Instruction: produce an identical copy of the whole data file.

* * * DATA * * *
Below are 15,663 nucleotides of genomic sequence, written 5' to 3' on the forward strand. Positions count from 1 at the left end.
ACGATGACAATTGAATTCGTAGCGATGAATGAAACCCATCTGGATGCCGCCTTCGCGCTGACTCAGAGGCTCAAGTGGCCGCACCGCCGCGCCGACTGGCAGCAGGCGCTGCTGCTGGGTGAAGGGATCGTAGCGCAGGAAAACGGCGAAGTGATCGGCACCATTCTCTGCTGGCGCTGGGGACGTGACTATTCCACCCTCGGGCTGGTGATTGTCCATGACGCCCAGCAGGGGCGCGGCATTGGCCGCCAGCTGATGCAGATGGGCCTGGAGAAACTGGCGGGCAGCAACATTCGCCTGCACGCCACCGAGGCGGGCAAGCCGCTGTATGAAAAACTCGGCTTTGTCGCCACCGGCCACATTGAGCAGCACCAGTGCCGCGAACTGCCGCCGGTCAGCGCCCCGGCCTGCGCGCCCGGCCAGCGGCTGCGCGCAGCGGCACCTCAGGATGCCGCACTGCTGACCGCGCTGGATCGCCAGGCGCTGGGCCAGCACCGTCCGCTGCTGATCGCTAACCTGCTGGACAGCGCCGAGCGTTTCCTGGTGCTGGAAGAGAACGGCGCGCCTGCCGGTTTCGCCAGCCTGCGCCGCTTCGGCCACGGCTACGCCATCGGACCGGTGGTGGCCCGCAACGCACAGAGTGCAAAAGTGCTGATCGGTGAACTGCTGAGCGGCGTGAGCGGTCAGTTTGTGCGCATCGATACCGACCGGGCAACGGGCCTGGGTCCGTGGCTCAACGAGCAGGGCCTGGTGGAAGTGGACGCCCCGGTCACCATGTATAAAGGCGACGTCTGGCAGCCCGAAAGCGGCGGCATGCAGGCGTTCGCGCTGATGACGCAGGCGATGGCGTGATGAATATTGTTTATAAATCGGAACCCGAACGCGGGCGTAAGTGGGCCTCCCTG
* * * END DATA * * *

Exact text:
Below are 15,663 nucleotides of genomic sequence, written 5' to 3' on the forward strand. Positions count from 1 at the left end.
ACGATGACAATTGAATTCGTAGCGATGAATGAAACCCATCTGGATGCCGCCTTCGCGCTGACTCAGAGGCTCAAGTGGCCGCACCGCCGCGCCGACTGGCAGCAGGCGCTGCTGCTGGGTGAAGGGATCGTAGCGCAGGAAAACGGCGAAGTGATCGGCACCATTCTCTGCTGGCGCTGGGGACGTGACTATTCCACCCTCGGGCTGGTGATTGTCCATGACGCCCAGCAGGGGCGCGGCATTGGCCGCCAGCTGATGCAGATGGGCCTGGAGAAACTGGCGGGCAGCAACATTCGCCTGCACGCCACCGAGGCGGGCAAGCCGCTGTATGAAAAACTCGGCTTTGTCGCCACCGGCCACATTGAGCAGCACCAGTGCCGCGAACTGCCGCCGGTCAGCGCCCCGGCCTGCGCGCCCGGCCAGCGGCTGCGCGCAGCGGCACCTCAGGATGCCGCACTGCTGACCGCGCTGGATCGCCAGGCGCTGGGCCAGCACCGTCCGCTGCTGATCGCTAACCTGCTGGACAGCGCCGAGCGTTTCCTGGTGCTGGAAGAGAACGGCGCGCCTGCCGGTTTCGCCAGCCTGCGCCGCTTCGGCCACGGCTACGCCATCGGACCGGTGGTGGCCCGCAACGCACAGAGTGCAAAAGTGCTGATCGGTGAACTGCTGAGCGGCGTGAGCGGTCAGTTTGTGCGCATCGATACCGACCGGGCAACGGGCCTGGGTCCGTGGCTCAACGAGCAGGGCCTGGTGGAAGTGGACGCCCCGGTCACCATGTATAAAGGCGACGTCTGGCAGCCCGAAAGCGGCGGCATGCAGGCGTTCGCGCTGATGACGCAGGCGATGGCGTGATGAATATTGTTTATAAATCGGAACCCGAACGCGGGCGTAAGTGGGCCTCCCTG